Item #3: MultiGrain Cheerios
Isn't it odd how Cheerios can really stink up a pantry? I mean, have you ever opened up a box of Cheerios and taken a big whiff? Not pleasant. Yet, despite the odor, we give these things to kids like they're the last food on the planet. Supposedly it's because toddlers can pick them up easily and eat them, which could be said for rabbit droppings as well, with the only difference being that the droppings would probably smell better. I stopped eating Cheerios once I became responsible for my own cereal choices and decided that I could cut out the middle step of ladling on four cups of sugar to make the fucking things remotely palatable and just buy the real life equivalent of Chocolate Frosted Sugar Bombs. The fine folks at Cheerios decided to mix things up by throwing in all sorts of multiple grains and the barest hint of sugar. The cereal was OK, but nothing I'd buy for myself. My daughter seems to like them, so I guess they're a big hit with kids who can't take less than half an hour to chew a noodle, but your results may vary. Hey, Cheerios people, perhaps the feeding aversion demographic is an untapped market for you. I can see the slogan now, "It's us or the feeding tube. MultiGrain Cheerios." You can attach your samples to the copies of Highlights delivered to the Gastroenterologist's office. 1.5 Magic Driveways out of 5.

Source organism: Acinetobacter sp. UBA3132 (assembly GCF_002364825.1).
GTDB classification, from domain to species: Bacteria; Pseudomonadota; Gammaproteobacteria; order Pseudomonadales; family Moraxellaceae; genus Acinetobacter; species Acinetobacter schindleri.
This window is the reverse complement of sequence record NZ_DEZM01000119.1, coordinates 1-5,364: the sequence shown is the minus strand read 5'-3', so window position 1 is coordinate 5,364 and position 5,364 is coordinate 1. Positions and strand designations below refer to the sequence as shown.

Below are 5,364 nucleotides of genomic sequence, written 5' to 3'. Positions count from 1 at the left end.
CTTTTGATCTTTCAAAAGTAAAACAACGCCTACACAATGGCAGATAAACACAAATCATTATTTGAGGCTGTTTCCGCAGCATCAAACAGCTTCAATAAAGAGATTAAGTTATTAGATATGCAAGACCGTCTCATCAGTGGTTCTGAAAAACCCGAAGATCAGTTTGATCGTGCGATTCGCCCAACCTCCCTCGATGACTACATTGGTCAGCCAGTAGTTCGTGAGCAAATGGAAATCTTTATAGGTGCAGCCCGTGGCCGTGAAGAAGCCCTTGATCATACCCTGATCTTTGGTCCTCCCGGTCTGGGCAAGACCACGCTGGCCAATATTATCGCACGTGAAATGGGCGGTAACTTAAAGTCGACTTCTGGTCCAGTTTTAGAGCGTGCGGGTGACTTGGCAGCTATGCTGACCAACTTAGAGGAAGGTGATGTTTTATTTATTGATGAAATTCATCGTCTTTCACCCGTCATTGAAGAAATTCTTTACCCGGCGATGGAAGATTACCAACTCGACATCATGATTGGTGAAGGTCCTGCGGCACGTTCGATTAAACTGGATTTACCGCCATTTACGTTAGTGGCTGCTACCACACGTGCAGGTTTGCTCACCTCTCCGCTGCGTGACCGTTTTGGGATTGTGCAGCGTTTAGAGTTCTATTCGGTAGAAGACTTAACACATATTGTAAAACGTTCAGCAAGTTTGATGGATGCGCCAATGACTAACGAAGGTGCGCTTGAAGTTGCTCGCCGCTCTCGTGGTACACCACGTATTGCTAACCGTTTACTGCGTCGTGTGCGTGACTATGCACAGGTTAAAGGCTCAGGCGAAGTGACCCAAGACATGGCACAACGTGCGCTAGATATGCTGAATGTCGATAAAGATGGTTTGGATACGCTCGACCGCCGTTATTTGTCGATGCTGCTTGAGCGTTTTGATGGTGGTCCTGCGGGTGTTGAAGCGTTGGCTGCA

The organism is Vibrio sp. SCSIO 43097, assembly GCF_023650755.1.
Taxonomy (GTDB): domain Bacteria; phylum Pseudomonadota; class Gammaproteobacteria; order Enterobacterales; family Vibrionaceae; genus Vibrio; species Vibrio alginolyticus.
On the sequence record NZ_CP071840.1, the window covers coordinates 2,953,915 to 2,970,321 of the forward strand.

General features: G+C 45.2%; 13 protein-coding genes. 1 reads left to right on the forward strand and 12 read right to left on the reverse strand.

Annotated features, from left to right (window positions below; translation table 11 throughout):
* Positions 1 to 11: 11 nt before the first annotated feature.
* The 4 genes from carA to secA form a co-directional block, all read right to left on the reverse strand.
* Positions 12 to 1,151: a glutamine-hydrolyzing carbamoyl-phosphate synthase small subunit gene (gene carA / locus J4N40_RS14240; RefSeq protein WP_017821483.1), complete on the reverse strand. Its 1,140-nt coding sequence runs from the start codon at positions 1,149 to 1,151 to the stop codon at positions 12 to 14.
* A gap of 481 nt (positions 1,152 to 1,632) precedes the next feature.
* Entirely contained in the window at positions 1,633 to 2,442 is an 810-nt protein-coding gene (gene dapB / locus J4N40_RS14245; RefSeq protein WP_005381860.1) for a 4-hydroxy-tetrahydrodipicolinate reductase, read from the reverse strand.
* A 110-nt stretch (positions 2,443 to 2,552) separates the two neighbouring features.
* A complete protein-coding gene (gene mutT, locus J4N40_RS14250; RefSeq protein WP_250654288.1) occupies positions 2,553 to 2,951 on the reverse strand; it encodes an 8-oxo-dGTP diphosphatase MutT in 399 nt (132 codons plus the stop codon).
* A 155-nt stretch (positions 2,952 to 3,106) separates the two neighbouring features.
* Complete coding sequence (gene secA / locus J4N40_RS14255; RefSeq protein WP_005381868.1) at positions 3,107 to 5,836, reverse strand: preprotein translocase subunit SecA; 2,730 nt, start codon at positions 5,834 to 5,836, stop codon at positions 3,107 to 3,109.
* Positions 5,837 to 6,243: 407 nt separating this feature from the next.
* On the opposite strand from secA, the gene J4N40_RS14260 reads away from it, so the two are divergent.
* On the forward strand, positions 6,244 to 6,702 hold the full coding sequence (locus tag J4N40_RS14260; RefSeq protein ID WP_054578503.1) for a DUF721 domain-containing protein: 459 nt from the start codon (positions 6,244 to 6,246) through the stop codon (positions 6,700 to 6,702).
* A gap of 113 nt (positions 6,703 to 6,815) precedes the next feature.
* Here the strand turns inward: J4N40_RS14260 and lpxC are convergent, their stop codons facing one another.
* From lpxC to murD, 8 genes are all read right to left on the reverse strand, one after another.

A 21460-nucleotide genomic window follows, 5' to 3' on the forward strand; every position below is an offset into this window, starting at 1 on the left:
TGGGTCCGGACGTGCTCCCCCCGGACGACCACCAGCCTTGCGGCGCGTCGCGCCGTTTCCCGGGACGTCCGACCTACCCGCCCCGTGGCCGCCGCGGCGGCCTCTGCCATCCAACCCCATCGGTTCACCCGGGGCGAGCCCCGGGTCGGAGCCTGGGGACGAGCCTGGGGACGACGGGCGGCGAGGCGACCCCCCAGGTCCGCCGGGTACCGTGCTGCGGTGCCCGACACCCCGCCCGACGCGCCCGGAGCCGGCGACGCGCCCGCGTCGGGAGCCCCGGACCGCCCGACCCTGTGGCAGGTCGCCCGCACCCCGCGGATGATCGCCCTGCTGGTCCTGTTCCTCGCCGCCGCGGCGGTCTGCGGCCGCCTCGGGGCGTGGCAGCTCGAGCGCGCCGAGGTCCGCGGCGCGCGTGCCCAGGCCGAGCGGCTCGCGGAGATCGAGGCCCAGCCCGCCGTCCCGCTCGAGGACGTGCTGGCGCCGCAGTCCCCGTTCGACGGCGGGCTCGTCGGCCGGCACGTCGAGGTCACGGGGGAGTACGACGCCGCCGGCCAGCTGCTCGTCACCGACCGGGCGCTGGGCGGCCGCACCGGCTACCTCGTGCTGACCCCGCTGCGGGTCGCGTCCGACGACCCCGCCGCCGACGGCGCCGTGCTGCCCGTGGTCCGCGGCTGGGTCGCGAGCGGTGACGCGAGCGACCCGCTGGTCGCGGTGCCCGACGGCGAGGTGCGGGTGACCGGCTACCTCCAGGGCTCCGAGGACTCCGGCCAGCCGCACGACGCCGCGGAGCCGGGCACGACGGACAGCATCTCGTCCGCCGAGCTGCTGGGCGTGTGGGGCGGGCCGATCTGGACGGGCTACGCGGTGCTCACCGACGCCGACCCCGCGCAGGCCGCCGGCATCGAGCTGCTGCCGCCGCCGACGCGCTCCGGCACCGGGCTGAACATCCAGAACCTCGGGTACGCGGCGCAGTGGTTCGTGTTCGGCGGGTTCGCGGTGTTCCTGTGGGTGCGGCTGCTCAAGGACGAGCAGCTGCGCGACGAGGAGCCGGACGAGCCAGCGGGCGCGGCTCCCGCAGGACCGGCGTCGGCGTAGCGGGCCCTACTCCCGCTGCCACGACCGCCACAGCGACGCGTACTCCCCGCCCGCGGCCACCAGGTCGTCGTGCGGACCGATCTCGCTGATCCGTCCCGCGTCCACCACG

Item #4: Gillette Men's Shampoo
Yeah, I know this isn't a food product, but that didn't stop me from almost eating it. Hey, when it's early and you haven't had your coffee and you're used to having food stuck to your paper, opening the bag up to find shampoo and what looks like pomade is enough to throw anyone for a loop. Personally, I always thought it was silly that women had so many different types of shampoo, but at the same time, my wife does a hell of a lot more to her hair every morning than I do. The fine folks at Gillette, not satisfied to be making Mach 19 razors that you can strap to your back and ride to work once you're done shaving with them, decided that men needed to have multiple shampoo options as well and came up with their own line of products designed to be no better than the hand soap you find in the rest stop bathroom. These kinds of products are wasted on me as I try to keep my hair barely longer than the hair on my face, and if it gets blown dry it's because I walked under a heat register while the furnace was going. I'm on to you Gillette. Save your fancy hair care products for all those Metrosexuals in New York City. Here in horse country, I wash my hair the old fashioned way with mud and pig's blood. The gravel is a wonderful exfoliate. I'll save the shampoo for the next time I'm traveling so that I don't get arrested by Homeland Security for carrying too much soap, but the pomade I threw right out. I'm sure I'll regret that decision should I get warped back to 1959 and have to ask my mom to the spring formal, but that's a risk I'm willing to take. 0 Magic Driveways out of 5.
That's it for now. Tune in next time for when I review the dead squirrel that wasn't a sample, but just happened to get hit by a car and land on my paper. Tangy, with a slight hint of vulcanized rubber.